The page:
We are not a connecting zoom call between them and God! So why do we impose what we are doing on others?
Is our faith really so weak that the sight of another person eating shakes our inner imaan (faith)? Do we have no self-control whatsoever? Would our stomachs would growl so loudly that it would break everyone’s fast, including ours?
What is the point of fasting when we have to force others to make our fast easier?
Apparently, another person eating does shake one’s faith because every year, stories go viral about how someone was beaten because they were “caught” eating.
In Ghotki, in Sindh province, 80-year-old Gokal Das was once beaten up severely for eating rice 40 minutes before Iftar time – when Muslims traditionally break their fast.
He was 80 and not even a Muslim. Let that sink in!
Even our own grandparents at home don’t fast at this age. Do we go around beating them up too?
And to make matters worse, he was assaulted by a policeman, a person whose job is to literally protect citizens. However, I think if goons from the Islamist Tehreek-e-Labbaik party found someone eating in public, they’d probably go straight over and lynch him.
Pakistan is not the only country where such aggressions happen. In Iran, a judge once sentenced a Christian man to have his lips burnt with a cigarette because he ate in Ramzan. This punishment was carried out in the open in Kermanshah. Five other men, this time Muslim, were also flogged with 70 lashes for not fasting.
Just a few years ago, 147 shops were also shut down for serving food, and three people were arrested for eating in public. Iran’s Penal Code does not specifically ban the consumption of food or water during Ramzan, so through a loophole, they are instead punished under Article 638 – a ban on committing ‘sinful’ acts in public.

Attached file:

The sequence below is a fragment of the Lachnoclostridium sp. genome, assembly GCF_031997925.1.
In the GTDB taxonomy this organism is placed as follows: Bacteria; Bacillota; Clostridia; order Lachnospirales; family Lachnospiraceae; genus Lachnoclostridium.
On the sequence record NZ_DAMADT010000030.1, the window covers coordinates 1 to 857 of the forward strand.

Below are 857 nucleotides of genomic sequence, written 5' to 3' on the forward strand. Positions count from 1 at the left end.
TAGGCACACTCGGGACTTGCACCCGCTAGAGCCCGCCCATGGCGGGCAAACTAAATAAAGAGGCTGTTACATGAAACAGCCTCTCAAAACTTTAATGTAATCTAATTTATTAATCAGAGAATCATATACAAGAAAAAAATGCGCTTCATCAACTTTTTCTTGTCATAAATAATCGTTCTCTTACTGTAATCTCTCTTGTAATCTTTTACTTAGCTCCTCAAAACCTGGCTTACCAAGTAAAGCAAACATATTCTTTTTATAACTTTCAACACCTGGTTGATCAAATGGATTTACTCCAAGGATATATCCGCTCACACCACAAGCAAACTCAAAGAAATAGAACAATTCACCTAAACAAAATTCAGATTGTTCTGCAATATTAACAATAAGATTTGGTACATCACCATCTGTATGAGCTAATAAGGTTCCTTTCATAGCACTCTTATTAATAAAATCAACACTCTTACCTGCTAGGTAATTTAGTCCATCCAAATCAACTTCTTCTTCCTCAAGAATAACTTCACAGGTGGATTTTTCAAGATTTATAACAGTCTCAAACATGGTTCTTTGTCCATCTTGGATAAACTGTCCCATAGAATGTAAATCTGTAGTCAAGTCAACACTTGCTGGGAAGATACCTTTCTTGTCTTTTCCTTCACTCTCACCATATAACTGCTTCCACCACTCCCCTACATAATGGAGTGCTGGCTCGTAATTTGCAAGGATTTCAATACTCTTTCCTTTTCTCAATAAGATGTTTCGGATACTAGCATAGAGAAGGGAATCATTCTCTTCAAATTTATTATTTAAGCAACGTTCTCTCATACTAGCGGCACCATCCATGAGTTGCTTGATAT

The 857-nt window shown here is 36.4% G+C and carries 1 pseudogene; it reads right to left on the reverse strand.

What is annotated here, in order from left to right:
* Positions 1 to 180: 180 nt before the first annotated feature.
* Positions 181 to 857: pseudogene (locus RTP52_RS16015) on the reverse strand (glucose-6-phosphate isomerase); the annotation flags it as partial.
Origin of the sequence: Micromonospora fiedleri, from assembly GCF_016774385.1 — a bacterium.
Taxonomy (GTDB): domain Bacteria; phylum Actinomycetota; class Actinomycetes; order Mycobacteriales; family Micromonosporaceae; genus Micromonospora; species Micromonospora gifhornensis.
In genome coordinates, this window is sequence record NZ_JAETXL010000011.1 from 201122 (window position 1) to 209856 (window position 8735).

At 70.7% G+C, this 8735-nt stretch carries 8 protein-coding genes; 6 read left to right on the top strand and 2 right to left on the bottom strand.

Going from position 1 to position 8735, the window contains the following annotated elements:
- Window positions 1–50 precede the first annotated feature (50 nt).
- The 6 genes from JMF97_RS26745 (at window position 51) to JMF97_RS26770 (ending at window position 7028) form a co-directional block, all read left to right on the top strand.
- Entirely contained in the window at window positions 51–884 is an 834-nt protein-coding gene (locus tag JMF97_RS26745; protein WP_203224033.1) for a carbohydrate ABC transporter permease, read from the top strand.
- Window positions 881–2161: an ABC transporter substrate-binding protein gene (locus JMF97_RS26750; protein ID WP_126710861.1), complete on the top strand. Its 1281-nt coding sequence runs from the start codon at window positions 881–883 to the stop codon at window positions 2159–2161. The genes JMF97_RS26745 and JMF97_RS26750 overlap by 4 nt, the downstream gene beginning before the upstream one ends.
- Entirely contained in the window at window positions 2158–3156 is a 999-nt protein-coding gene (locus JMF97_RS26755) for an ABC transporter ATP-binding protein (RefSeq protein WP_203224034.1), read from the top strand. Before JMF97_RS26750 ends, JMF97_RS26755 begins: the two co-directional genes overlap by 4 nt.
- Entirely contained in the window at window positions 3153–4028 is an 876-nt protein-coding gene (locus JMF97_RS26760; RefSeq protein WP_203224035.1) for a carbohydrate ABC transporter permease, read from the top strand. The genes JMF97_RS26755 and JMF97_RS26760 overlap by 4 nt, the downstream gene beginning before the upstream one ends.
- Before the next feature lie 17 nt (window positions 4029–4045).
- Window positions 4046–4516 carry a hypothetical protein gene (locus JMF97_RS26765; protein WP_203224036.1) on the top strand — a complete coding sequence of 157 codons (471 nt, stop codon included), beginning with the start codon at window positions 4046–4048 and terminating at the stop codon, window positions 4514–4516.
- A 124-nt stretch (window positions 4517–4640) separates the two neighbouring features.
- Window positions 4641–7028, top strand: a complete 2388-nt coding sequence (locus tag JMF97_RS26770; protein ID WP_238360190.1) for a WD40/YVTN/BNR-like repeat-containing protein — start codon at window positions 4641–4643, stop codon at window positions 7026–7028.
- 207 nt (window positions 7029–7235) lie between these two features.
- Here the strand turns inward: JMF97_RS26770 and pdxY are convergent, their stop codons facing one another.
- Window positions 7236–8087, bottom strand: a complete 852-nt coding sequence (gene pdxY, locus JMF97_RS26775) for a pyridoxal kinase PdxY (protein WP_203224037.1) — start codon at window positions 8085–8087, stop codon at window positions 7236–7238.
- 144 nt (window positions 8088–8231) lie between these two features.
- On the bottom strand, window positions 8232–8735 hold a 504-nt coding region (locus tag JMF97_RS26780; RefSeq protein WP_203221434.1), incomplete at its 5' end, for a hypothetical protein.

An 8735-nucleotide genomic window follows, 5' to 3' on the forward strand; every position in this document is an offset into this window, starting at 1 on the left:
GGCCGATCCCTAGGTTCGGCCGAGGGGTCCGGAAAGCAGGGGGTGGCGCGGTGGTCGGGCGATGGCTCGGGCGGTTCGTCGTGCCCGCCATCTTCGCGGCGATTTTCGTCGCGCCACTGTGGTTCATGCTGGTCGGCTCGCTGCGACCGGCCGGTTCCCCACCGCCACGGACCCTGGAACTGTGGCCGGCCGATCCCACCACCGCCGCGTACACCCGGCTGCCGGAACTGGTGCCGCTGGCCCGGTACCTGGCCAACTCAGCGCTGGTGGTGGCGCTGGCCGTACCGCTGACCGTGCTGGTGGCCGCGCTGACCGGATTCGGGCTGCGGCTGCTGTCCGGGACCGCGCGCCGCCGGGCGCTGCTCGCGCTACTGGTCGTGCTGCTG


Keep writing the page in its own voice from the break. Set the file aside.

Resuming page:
I suppose in Pakistan, it’s small consolation that it’s not the government that carries out such punishments, but instead over-zealous nutters – and even then they are sent to jail for their crimes.
Personally, I think the UAE seems to maintain the best balance. In most cities, eating in public is not allowed but most malls and restaurants remain open to serve those not fasting. And guess what – fasters don’t lose their minds and attack those who are eating. If someone does eat in public, all hell does not break loose – pun not intended.
There is another UAE law that would do well were it to be enforced in Pakistan – avoid arguments and aggressive behavior in Ramzan.
It’s the month of peace, of reflection, of charity, of empathy, of kindness. Where are all these things? Why do we have in place this notion of rigid behavior and superiority, where we impose what we are believe is right on others?
Whatever happened to the Quranic verse which states that there should be no compulsion in religion?
Perhaps this line should be plastered on billboards and posters all over Pakistan, lest we forget this vital lesson that serves as a reminder for us all.
This piece originally appeared in The Pakistan Daily.
Shamila Ghyas is a firm believer in tolerance and equal rights for all. Having penned two fantasy fiction novels, she also writes for various publications highlighting issues generally ignored by the masses. Her main focus is on the rights of women, children, and minorities. She loves reading, music, and Nutella.